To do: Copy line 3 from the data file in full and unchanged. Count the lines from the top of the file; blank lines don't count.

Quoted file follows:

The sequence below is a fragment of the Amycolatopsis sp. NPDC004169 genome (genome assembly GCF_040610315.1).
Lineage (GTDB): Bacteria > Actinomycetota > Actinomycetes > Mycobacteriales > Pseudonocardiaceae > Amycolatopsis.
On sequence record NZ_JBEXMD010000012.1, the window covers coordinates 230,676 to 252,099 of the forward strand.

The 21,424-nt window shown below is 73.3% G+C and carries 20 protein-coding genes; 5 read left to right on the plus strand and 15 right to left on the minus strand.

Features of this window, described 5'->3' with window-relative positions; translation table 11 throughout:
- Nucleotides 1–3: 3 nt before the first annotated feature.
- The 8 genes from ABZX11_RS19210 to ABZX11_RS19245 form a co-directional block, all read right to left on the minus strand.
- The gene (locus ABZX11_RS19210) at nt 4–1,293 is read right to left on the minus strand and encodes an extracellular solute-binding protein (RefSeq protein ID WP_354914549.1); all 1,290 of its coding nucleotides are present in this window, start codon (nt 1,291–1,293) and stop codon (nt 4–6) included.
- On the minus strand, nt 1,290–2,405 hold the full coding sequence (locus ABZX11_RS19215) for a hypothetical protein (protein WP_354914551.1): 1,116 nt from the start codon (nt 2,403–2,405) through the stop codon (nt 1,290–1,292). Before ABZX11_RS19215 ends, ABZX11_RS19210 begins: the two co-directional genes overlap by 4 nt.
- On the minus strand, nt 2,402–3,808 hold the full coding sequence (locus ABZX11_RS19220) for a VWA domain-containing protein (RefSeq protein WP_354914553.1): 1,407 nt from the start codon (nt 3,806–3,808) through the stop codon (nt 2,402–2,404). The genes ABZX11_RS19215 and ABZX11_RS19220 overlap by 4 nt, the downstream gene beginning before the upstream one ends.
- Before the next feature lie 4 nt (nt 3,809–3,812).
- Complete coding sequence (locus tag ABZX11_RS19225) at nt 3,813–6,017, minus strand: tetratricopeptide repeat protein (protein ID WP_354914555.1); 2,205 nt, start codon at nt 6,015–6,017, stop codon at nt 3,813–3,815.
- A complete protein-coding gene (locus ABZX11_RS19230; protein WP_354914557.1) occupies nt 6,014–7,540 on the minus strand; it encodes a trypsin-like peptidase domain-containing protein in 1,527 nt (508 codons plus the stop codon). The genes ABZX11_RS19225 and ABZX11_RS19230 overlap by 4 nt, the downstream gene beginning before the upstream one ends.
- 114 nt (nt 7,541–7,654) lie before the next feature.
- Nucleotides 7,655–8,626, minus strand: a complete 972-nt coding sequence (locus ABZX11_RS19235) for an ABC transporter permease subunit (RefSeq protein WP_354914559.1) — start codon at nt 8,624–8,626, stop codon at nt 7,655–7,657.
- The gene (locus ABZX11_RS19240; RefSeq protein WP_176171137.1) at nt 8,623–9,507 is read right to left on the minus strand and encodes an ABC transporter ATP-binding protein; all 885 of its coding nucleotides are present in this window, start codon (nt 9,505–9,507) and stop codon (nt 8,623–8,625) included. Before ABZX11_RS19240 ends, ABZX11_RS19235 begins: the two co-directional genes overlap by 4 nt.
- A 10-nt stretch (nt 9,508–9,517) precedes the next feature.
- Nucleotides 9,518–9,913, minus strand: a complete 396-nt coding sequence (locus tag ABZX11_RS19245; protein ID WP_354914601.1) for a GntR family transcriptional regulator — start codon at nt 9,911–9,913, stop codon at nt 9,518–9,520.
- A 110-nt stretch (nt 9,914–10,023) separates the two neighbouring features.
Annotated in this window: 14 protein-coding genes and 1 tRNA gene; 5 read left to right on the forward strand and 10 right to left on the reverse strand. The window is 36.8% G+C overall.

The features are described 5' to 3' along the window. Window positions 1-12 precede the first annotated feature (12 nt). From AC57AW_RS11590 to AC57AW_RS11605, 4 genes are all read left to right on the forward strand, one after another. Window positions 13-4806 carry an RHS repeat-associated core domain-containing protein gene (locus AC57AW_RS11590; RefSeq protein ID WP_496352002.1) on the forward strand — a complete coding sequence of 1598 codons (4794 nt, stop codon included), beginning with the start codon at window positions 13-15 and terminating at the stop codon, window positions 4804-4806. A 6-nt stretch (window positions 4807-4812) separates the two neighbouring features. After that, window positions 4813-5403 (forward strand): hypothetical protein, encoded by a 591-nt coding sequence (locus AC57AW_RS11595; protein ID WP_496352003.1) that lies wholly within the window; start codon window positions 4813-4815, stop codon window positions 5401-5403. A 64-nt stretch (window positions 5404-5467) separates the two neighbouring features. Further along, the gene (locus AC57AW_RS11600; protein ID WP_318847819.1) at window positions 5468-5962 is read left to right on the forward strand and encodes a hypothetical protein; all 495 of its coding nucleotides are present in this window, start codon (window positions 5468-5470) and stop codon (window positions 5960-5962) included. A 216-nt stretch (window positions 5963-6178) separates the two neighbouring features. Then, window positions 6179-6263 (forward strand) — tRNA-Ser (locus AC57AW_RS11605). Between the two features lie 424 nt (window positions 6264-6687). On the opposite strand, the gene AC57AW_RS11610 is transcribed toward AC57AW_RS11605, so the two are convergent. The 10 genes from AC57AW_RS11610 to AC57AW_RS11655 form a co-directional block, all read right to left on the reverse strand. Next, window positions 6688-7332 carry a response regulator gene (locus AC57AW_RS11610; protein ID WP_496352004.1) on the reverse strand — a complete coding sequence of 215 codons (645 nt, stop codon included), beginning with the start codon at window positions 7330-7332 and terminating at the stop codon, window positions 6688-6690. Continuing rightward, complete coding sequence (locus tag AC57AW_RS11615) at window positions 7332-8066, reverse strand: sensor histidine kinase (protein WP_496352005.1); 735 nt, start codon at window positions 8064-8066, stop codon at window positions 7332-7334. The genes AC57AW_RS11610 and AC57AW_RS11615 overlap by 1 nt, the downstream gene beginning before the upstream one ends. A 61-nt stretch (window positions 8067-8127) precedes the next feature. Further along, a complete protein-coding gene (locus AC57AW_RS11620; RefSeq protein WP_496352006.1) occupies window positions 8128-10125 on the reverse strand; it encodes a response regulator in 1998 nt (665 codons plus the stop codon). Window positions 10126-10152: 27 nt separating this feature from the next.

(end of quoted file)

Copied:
On sequence record NZ_JBEXMD010000012.1, the window covers coordinates 230,676 to 252,099 of the forward strand.